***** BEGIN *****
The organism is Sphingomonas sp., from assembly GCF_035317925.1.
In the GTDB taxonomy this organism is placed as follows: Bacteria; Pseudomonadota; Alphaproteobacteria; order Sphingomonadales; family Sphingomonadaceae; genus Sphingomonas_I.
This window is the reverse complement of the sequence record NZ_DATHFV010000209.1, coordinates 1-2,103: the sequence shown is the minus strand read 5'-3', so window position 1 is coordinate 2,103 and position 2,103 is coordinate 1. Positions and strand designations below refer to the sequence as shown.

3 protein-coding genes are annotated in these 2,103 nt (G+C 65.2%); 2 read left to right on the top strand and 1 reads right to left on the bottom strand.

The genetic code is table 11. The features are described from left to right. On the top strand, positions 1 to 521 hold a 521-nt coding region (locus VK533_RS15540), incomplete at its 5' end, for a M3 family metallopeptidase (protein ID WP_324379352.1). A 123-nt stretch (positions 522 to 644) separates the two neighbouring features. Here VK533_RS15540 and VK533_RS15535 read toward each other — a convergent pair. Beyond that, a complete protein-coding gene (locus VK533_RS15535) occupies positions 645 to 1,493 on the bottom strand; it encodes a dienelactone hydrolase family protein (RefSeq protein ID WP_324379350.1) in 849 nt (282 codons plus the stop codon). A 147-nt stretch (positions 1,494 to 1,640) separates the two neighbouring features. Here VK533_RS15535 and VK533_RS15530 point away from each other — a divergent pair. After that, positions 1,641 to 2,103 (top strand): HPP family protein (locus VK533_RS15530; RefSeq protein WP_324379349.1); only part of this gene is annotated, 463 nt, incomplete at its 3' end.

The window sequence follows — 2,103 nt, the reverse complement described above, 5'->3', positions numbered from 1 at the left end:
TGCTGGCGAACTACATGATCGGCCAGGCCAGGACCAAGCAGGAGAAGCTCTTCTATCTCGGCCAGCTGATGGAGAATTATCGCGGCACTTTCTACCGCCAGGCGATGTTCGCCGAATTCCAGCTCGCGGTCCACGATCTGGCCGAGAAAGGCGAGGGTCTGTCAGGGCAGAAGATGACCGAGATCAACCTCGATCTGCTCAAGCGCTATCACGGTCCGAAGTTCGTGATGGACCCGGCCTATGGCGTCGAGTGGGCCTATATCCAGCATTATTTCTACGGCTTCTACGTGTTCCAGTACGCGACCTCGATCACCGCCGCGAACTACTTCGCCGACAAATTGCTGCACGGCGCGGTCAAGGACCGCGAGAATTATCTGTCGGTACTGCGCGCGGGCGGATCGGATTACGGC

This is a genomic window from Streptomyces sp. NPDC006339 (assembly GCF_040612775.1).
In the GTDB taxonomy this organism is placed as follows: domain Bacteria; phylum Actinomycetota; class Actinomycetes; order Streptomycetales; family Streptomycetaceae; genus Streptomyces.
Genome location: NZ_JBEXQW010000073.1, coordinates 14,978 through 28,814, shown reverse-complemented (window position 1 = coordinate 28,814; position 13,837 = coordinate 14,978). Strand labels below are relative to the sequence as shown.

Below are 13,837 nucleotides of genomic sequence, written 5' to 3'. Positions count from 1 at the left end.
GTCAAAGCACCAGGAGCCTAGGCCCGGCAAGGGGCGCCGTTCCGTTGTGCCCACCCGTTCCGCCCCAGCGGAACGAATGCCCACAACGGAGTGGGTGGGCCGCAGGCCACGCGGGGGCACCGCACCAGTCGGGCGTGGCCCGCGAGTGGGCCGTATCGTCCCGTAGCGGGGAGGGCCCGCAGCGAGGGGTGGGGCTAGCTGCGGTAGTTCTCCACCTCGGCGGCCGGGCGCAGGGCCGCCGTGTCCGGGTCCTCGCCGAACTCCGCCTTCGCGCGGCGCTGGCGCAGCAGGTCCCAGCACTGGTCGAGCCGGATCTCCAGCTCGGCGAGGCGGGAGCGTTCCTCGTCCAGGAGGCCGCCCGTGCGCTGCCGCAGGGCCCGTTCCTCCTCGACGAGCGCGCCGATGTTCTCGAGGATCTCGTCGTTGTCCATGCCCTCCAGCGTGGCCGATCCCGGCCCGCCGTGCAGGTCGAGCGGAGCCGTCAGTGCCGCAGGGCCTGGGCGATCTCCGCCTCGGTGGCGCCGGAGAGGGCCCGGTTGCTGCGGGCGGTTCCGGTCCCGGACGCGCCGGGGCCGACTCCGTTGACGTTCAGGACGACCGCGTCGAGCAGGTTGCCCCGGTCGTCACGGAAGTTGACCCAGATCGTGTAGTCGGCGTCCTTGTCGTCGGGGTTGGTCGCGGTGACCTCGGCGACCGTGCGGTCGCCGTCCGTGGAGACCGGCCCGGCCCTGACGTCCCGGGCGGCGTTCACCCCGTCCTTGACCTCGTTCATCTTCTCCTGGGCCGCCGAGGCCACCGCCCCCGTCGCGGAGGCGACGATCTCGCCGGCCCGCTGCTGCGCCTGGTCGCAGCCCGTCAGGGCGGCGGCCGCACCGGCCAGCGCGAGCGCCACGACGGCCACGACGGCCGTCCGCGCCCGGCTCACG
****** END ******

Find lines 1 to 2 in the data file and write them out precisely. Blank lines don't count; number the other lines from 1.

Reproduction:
The organism is Sphingomonas sp., from assembly GCF_035317925.1.
In the GTDB taxonomy this organism is placed as follows: Bacteria; Pseudomonadota; Alphaproteobacteria; order Sphingomonadales; family Sphingomonadaceae; genus Sphingomonas_I.